"Ant-Man" Review

Title: Ant-Man
Director: Peyton Reed
Starring: Paul Rudd, Evangeline Lilly, Corey Stoll, Bobby Cannavale, Michael Peña, Michael Douglas
Studio: Marvel Studios
Genre(s): Action/Comedy
Rated: PG-13 (For sci-fi action violence)

I confess dear readers that a question has been on my mind these last several years: Why aren't more films having fun with their special effects? It may sound like a strange question to ask, but I believe it is a huge problem. Whenever a movie ages it always has the domino effect of making the movie look worse to a newer generation who don't see Superman flying, but a man being carried on strings. Yet there are classic movies like “Raiders of the Lost Arc,” “Star Wars,” and “Ghostbusters” that hold up extremely well in terms of their special effects. Oh, don't get me wrong, the effects look fake now, but look at how they are used; they are used in fun, whimsical, and downright hilarious ways.

I think that the last time a movie was made with special effects that were used in such humorous and fun ways was with either “Back to the Future” or “Who Framed Roger Rabbit?,” and those movies haven't aged a day despite looking a little old. The point I'm making is that with all the CGI, animatronics, 3D formats, IMAX screens, and practical effects Hollywood can produce these days, there is no reason for so many effect laden movies to look so lifeless on screen. This is why “Ant-Man” was such a delightful surprise: It's the first movie in a long time where the visual effects seemed designed to add elements of fun into the mix, rather than just trying to pump up an action scene (though there are a few of those as well).
Based on one of Marvel's least known heroes, the movie is a typical superhero origin story that dutifully sets up the premise, gives us a likable character to root for, and a decent enough villain while hinting at greater foes to fight in future installments. So, yes, this is a standard Marvel movie in pretty much every respect. This might not have boded well for the film, seeing how “Avengers: Age of Ultron” raised the bar very high while still managing to keep the results extremely low. Paul Rudd plays Scott, who is in legal trouble with the law for using his computer skills to break into places and stealing things. A man named Hank Pym (Michael Douglas) finds him and offers him a job, a job Scott hopes will turn his life of crime around.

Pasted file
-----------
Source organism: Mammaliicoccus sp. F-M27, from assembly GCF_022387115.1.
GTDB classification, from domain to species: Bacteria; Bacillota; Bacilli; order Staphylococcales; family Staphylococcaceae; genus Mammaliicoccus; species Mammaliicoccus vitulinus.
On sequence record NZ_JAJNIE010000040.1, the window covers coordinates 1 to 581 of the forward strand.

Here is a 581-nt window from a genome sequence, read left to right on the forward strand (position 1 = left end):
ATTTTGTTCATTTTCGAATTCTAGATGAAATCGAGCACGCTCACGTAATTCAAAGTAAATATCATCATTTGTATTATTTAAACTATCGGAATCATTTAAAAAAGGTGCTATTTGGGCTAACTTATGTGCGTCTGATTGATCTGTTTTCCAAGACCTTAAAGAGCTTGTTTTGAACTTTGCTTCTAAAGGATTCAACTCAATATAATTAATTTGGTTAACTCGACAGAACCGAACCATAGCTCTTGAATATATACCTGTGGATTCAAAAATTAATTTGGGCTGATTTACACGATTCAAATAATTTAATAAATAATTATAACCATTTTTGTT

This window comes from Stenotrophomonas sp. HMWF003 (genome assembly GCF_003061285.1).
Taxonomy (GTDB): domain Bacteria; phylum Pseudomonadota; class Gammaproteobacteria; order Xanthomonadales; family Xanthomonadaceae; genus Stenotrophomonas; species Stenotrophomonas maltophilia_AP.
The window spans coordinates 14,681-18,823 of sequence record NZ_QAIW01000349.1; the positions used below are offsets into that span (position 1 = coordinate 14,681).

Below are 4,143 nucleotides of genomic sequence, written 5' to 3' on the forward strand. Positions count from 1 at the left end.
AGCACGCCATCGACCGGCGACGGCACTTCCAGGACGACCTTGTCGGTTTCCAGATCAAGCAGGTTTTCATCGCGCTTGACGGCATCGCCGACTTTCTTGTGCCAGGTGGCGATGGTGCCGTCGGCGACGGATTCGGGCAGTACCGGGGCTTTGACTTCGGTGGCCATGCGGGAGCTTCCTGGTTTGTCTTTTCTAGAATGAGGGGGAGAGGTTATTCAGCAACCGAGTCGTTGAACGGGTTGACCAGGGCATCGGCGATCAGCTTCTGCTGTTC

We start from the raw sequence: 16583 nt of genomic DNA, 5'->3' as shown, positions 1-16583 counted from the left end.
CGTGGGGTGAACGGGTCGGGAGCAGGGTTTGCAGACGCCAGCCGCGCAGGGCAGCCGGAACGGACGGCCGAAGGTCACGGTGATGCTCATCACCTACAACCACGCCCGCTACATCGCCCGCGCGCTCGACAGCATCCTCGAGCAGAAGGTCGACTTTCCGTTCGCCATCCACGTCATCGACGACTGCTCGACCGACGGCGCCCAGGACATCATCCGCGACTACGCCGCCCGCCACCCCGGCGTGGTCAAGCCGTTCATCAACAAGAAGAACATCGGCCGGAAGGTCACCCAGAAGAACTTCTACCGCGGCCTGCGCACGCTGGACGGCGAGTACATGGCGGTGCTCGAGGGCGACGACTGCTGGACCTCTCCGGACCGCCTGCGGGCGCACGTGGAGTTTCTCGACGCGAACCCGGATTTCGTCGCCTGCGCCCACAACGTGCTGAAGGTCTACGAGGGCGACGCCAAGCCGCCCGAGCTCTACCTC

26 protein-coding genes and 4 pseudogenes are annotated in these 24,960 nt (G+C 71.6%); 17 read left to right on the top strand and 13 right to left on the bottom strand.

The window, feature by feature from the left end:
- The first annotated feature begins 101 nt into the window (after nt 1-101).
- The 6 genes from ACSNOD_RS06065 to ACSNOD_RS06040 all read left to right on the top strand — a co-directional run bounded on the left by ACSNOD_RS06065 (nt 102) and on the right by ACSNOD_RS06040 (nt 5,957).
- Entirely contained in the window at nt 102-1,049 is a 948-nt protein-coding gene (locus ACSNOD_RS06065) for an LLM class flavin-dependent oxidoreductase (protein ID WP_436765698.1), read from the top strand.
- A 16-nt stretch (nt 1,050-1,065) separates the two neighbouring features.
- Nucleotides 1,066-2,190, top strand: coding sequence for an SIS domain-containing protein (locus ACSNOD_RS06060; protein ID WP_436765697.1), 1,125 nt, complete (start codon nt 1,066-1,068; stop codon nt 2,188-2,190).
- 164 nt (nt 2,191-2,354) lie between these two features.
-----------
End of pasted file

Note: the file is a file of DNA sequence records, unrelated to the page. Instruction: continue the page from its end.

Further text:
Too bad that job involves breaking into places and stealing things. Alright, in all fairness, Hank wants Scott to break into his old company to destroy research that has been completed that can make a suit that shrinks human beings to the size of an Ant. Hank finished the only working prototype years ago, but buried his research for fear of how it would be used if mass produced. Scott is to use that suit to help in this mission. They have additional help from Hank's estranged daughter Hope (Evangeline Lily), who is such an obvious potential love interest she might as well have a neon sign over her stating “Hate me until the last ten minutes of film!” Again, this is all very typical for a Marvel film, so if I was grading this based on just the screenplay, it would be harder to recommend.
Ah, but there was a reason I went into an overlong explanation of the importance of special effects that are fun though! Because in the area of special effects, this movie shines brightly. The effects of Ant-Man shrinking and growing are not only seamless, but portrayed in extremely humorous ways. I couldn't help but smile when Ant-Man rides on a flying ant through his obstacles, and the great 3D effects highlight how scary everyday objects look from a bugs perspective. One of the biggest laughs I got was during an epic fight on a toy table, where an upcoming Thomas the Tank Engine toy looks like the scariest thing in the world (while being fairly innocent looking from a normal perspective). Rarely do you see these effect driven action scenes be so epic in such non-threatening environments!
The film was originally set to be directed by Edgar Wright, before he left the project due to creative differences. Never-the-less, he still gets a screenplay credit, and there are moments where Wrights fingerprints are all over the screenplay. Would the film have been better had he been allowed the creative control he desired? I have no doubt. During these moments of inspiration you can't help but wonder what that movie could have looked like, and that makes me mad. Still, “Ant-Man” is a lot of fun in its own right. It may be a run of the mill superhero story, but you're unlikely to have seen one have this much fun since…well, since “Guardians of the Galaxy” now that I think about it. I know Marvel have their favorite characters, but the results we get out of their smaller (ho ho) characters have yielded some very interesting results, and I hope they continue to experiment with them.

Parents, there is brief language and cartoonish violence. Recommended for ages 8 and up.